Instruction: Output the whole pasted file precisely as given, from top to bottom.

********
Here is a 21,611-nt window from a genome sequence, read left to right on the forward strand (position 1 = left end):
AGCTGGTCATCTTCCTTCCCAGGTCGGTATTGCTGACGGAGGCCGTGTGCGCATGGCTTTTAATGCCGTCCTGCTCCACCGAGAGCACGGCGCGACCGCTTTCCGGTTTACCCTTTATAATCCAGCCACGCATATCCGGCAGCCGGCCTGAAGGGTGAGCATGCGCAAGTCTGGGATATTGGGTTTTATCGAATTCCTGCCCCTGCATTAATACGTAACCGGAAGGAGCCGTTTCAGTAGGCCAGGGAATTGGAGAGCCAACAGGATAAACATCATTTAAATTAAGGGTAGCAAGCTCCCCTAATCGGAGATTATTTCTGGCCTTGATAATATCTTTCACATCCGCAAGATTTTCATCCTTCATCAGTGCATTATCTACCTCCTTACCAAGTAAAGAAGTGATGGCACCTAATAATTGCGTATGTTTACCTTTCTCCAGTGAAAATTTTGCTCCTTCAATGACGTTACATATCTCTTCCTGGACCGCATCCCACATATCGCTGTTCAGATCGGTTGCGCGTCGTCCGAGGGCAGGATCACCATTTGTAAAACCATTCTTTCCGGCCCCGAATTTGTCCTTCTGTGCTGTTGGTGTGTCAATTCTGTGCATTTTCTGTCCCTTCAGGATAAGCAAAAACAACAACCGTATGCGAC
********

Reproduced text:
Here is a 21,611-nt window from a genome sequence, read left to right on the forward strand (position 1 = left end):
AGCTGGTCATCTTCCTTCCCAGGTCGGTATTGCTGACGGAGGCCGTGTGCGCATGGCTTTTAATGCCGTCCTGCTCCACCGAGAGCACGGCGCGACCGCTTTCCGGTTTACCCTTTATAATCCAGCCACGCATATCCGGCAGCCGGCCTGAAGGGTGAGCATGCGCAAGTCTGGGATATTGGGTTTTATCGAATTCCTGCCCCTGCATTAATACGTAACCGGAAGGAGCCGTTTCAGTAGGCCAGGGAATTGGAGAGCCAACAGGATAAACATCATTTAAATTAAGGGTAGCAAGCTCCCCTAATCGGAGATTATTTCTGGCCTTGATAATATCTTTCACATCCGCAAGATTTTCATCCTTCATCAGTGCATTATCTACCTCCTTACCAAGTAAAGAAGTGATGGCACCTAATAATTGCGTATGTTTACCTTTCTCCAGTGAAAATTTTGCTCCTTCAATGACGTTACATATCTCTTCCTGGACCGCATCCCACATATCGCTGTTCAGATCGGTTGCGCGTCGTCCGAGGGCAGGATCACCATTTGTAAAACCATTCTTTCCGGCCCCGAATTTGTCCTTCTGTGCTGTTGGTGTGTCAATTCTGTGCATTTTCTGTCCCTTCAGGATAAGCAAAAACAACAACCGTATGCGAC